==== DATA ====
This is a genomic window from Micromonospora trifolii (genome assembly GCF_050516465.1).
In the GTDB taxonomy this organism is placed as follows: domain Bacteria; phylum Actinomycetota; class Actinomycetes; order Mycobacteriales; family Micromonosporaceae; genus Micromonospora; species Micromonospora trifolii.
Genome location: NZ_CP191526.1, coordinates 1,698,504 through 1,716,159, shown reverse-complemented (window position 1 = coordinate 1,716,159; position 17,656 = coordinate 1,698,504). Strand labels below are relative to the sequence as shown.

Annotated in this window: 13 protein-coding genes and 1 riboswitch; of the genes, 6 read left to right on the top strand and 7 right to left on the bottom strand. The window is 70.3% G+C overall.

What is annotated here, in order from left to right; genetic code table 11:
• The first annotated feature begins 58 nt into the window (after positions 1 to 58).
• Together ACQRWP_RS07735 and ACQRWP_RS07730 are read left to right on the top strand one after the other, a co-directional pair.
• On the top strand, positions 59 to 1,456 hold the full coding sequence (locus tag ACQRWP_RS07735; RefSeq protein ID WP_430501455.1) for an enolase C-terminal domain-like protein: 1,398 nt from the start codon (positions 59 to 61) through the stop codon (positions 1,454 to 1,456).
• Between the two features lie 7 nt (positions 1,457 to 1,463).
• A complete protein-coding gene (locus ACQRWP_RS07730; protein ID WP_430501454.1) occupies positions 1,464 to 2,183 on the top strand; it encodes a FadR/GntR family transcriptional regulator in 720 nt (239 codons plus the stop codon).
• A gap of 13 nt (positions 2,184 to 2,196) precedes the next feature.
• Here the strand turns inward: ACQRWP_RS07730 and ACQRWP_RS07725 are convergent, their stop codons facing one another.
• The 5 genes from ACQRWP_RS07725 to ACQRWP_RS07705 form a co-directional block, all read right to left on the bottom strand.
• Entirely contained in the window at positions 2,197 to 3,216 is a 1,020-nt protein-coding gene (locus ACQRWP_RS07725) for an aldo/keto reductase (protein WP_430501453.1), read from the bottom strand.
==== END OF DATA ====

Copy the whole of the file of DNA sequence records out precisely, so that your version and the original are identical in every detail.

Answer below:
This is a genomic window from Micromonospora trifolii (genome assembly GCF_050516465.1).
In the GTDB taxonomy this organism is placed as follows: domain Bacteria; phylum Actinomycetota; class Actinomycetes; order Mycobacteriales; family Micromonosporaceae; genus Micromonospora; species Micromonospora trifolii.
Genome location: NZ_CP191526.1, coordinates 1,698,504 through 1,716,159, shown reverse-complemented (window position 1 = coordinate 1,716,159; position 17,656 = coordinate 1,698,504). Strand labels below are relative to the sequence as shown.

Annotated in this window: 13 protein-coding genes and 1 riboswitch; of the genes, 6 read left to right on the top strand and 7 right to left on the bottom strand. The window is 70.3% G+C overall.

What is annotated here, in order from left to right; genetic code table 11:
• The first annotated feature begins 58 nt into the window (after positions 1 to 58).
• Together ACQRWP_RS07735 and ACQRWP_RS07730 are read left to right on the top strand one after the other, a co-directional pair.
• On the top strand, positions 59 to 1,456 hold the full coding sequence (locus tag ACQRWP_RS07735; RefSeq protein ID WP_430501455.1) for an enolase C-terminal domain-like protein: 1,398 nt from the start codon (positions 59 to 61) through the stop codon (positions 1,454 to 1,456).
• Between the two features lie 7 nt (positions 1,457 to 1,463).
• A complete protein-coding gene (locus ACQRWP_RS07730; protein ID WP_430501454.1) occupies positions 1,464 to 2,183 on the top strand; it encodes a FadR/GntR family transcriptional regulator in 720 nt (239 codons plus the stop codon).
• A gap of 13 nt (positions 2,184 to 2,196) precedes the next feature.
• Here the strand turns inward: ACQRWP_RS07730 and ACQRWP_RS07725 are convergent, their stop codons facing one another.
• The 5 genes from ACQRWP_RS07725 to ACQRWP_RS07705 form a co-directional block, all read right to left on the bottom strand.
• Entirely contained in the window at positions 2,197 to 3,216 is a 1,020-nt protein-coding gene (locus ACQRWP_RS07725) for an aldo/keto reductase (protein WP_430501453.1), read from the bottom strand.